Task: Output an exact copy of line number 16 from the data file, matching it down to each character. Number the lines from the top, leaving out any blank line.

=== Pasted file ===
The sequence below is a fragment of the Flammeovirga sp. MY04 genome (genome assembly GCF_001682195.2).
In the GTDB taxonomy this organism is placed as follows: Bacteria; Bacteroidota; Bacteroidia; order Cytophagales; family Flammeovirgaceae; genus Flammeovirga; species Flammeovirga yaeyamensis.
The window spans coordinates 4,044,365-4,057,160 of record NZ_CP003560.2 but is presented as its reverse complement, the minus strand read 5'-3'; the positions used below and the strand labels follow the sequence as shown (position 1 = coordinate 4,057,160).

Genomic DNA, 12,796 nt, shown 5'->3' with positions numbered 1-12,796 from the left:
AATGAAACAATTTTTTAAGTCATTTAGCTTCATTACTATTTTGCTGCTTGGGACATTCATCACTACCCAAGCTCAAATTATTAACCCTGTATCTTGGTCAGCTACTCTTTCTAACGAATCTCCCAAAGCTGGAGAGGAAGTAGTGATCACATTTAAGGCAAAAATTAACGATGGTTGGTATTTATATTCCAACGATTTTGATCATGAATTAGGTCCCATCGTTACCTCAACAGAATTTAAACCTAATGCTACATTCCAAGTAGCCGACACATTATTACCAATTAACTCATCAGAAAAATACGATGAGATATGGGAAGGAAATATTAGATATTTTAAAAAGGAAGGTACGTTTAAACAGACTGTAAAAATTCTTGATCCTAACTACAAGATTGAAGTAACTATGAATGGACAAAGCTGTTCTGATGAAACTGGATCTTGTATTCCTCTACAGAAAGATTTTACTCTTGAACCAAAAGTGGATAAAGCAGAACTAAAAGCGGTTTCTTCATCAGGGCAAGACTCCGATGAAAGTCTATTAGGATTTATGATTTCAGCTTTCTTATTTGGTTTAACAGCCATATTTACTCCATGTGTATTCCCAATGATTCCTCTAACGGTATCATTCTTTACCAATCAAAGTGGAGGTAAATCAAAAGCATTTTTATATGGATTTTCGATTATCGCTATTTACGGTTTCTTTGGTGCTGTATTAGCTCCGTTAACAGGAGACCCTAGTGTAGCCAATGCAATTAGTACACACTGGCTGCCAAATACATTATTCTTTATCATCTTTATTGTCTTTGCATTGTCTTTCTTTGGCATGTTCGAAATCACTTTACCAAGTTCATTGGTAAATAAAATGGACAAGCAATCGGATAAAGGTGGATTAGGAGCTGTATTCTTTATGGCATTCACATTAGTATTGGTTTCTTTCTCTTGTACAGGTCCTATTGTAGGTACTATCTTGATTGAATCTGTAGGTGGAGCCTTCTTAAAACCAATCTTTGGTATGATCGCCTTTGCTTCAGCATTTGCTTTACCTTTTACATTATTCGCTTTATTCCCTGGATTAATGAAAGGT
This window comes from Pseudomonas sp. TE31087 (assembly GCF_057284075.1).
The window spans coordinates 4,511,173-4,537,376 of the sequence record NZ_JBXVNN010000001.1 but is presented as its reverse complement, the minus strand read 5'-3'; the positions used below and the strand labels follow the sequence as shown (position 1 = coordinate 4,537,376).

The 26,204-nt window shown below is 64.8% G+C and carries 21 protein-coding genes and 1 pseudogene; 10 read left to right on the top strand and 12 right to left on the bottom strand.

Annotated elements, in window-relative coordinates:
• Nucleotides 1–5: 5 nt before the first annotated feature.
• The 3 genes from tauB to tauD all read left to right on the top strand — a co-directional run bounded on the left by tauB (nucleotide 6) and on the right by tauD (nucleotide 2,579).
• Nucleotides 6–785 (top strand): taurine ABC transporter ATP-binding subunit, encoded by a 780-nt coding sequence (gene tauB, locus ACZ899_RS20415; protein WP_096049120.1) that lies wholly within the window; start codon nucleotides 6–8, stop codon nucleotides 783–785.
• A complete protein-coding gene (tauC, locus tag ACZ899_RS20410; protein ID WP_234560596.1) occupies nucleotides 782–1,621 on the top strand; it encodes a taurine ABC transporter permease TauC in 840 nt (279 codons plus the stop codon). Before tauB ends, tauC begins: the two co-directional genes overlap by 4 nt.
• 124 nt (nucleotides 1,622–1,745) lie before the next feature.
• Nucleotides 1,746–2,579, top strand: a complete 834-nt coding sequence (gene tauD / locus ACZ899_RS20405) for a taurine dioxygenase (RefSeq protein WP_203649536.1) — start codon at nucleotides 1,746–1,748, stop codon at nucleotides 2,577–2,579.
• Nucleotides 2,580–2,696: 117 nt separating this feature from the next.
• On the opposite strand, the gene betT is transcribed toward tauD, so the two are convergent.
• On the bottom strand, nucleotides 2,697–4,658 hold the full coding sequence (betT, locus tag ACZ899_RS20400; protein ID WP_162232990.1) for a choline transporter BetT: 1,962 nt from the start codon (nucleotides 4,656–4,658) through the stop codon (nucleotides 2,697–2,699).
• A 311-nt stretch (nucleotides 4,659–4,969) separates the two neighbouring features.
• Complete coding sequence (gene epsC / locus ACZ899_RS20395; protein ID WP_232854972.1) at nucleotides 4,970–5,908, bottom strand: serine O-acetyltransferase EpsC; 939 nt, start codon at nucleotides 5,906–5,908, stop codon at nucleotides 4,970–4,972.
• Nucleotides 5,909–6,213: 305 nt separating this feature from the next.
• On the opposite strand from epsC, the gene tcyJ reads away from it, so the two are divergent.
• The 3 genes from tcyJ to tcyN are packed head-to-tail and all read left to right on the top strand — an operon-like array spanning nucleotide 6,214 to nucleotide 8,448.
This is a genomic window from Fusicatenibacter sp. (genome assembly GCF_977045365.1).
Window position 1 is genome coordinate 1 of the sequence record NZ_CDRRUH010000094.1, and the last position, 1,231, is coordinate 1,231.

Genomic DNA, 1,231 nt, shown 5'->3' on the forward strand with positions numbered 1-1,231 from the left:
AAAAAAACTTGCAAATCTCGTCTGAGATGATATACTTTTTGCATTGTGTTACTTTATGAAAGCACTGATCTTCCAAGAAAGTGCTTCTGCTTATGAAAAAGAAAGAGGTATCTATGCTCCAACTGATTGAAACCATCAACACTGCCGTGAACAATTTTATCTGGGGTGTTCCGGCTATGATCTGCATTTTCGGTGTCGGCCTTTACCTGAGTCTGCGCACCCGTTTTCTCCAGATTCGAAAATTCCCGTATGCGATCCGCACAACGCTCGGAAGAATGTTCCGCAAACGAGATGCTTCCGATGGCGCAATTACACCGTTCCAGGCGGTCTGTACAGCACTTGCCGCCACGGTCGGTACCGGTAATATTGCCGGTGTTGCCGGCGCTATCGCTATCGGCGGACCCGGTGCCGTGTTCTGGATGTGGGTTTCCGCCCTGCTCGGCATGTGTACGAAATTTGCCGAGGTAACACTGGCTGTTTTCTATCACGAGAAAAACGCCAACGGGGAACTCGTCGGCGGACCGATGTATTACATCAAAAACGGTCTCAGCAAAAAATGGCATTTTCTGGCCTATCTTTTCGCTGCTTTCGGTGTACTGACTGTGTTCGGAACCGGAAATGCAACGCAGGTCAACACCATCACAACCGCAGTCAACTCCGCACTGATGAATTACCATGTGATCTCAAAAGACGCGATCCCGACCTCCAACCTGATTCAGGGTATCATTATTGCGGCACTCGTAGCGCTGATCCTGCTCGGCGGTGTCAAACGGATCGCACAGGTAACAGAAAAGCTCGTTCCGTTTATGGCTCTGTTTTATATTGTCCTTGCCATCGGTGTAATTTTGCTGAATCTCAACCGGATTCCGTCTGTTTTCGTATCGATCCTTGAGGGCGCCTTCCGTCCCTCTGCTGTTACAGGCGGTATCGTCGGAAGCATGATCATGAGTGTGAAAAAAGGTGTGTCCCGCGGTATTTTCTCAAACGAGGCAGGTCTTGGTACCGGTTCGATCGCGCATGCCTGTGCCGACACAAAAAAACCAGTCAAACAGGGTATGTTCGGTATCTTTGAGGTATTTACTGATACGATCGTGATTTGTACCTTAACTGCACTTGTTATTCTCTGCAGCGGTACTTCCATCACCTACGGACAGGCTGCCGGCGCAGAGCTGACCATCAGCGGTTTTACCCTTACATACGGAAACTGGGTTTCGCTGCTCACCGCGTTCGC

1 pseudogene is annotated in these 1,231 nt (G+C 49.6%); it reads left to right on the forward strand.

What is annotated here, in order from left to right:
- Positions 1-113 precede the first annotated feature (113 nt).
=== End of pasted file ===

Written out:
• Nucleotides 2,580–2,696: 117 nt separating this feature from the next.